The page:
Coachlines - March 2023

29.03.23 Honorary Assistant Richard Robinson

Private tour and drinks reception at the Charterhouse

The Master along with a small group of Liverymen and guests were graciously hosted by Master of the Charterhouse, Peter Aiers, on what was an informative and thoroughly enjoyable evening tour of Charterhouse.

The evening was a flight through history following the development of the site, which sits just outside the historic City wall. This started with its origins as a 14th century plague pit that subsequently became a Carthusian monastery (the name Charterhouse being the Londoner’s pronunciation of “Chartreuse”, the monks name for the building). Elements of this first phase and its chapel can still be spotted in the masonry, although it took Peter’s expert eye to point these out.

Following the dissolution of the monasteries, and a rather bloody event that left 10 monks dead and the shoulder of the Prior nailed to the front door, the property became a private house and was aggrandised by various well healed owners.

It was in this phase the building became embroiled in an alleged attempt to overthrow Elizabeth I, as its then owner, The fourth Duke of Norfolk, dabbled in various seditious plots, linked to his wish to marry Mary Queen of Scots and potentially return England to the Catholic faith. He was rumbled by a letter found hidden under a doormat and placed under house arrest. With time on this hands, he commissioned a wide range of works and extensions to the buildings, including the Norfolk Cloister, which is still present today, although sadly somewhat shorter due to later redevelopment. The Duke eventually lost his head, and after passing to his son, the buildings were put up for sale, likely to fund construction of England’s then largest house, Audley End.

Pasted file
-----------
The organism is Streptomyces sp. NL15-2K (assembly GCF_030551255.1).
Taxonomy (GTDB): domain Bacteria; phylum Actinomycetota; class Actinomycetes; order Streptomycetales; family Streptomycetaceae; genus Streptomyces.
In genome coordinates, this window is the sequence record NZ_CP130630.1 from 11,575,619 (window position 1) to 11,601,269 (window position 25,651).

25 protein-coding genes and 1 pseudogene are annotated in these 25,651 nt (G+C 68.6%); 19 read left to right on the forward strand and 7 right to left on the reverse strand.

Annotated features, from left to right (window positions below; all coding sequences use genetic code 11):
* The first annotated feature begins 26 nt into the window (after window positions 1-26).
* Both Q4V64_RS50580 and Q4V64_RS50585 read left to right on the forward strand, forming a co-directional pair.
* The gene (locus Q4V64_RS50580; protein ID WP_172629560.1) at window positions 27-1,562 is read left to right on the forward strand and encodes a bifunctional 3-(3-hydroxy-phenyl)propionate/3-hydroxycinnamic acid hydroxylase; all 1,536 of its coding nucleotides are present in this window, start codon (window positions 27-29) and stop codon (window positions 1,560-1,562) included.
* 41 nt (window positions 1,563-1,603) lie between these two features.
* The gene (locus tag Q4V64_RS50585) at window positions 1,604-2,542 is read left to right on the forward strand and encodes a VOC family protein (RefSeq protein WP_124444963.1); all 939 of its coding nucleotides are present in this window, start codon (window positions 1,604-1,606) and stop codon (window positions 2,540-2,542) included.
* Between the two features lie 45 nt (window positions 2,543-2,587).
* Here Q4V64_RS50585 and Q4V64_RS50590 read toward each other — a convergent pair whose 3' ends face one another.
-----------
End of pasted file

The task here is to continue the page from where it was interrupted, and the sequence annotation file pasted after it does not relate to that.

Its next incarnation is its current one, quite remarkably since it commenced in 1611. Thomas Sutton purchased the buildings to form an alms house for 80 “gentlemen by descent and in poverty, soldiers that have borne arms by sea or land, merchants decayed by piracy or shipwreck, or servants in household to the King or Queen’s Majesty” and the education of 40 boys. The school has long since been spun off, but the alms house remains active and thriving. The group were privileged to meet three brothers (one being a lady, confusingly, as they now admit both genders), who had just finished their evening meal.
The tour took us to the Governors’ Room, the Chapel, Great Hall, Norfolk Cloister and the newly restored Great Chamber and Tapestry Room. The evening concluded with a drinks reception, hosted by the Master of the Charterhouse and his wife in their personal quarters.

There are so many more fascinating stories that cannot be covered in full here. For instance, the building hosted the first Privy Councils of both Elizabeth I and James I, was heavily criticised by Francis Bacon and was very nearly lost to the blitz. It contains one of the grandest graves of someone who wanted no fuss over their burial, 17th Century carvings of Native American figures, and an amazing collection of paintings and tapestries. However, most striking are the marks and little personal connections that remain as connections back to its many residents throughout the centuries.
The Charterhouse is open to the public Tuesday to Saturday and is well worth visiting (even without the drinks reception). More information on visiting is available here.

Location: The Charterhouse, Charterhouse Square, London, EC1M 6AN.